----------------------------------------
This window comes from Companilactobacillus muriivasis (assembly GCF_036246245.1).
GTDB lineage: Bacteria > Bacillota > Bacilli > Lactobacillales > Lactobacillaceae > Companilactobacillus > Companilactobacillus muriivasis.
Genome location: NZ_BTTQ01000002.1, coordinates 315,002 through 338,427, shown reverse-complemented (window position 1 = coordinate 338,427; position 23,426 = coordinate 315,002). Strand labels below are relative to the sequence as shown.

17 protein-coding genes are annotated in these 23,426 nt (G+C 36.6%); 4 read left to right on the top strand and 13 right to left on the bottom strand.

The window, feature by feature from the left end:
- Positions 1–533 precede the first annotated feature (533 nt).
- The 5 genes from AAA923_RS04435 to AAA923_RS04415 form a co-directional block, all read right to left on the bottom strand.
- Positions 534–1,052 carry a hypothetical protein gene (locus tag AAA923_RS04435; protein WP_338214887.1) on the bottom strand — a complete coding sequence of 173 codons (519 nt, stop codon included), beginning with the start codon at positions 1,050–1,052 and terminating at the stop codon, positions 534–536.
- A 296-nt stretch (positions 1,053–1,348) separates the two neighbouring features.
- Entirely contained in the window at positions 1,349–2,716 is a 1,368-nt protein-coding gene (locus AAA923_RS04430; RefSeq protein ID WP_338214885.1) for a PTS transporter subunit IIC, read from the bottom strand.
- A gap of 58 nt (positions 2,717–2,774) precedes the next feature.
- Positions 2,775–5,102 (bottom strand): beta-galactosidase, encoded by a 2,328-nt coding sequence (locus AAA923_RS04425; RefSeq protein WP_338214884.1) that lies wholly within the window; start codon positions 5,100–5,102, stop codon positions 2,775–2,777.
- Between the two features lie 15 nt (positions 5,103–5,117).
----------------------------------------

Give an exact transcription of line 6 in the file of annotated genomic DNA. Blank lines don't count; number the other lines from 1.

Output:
- Positions 1–533 precede the first annotated feature (533 nt).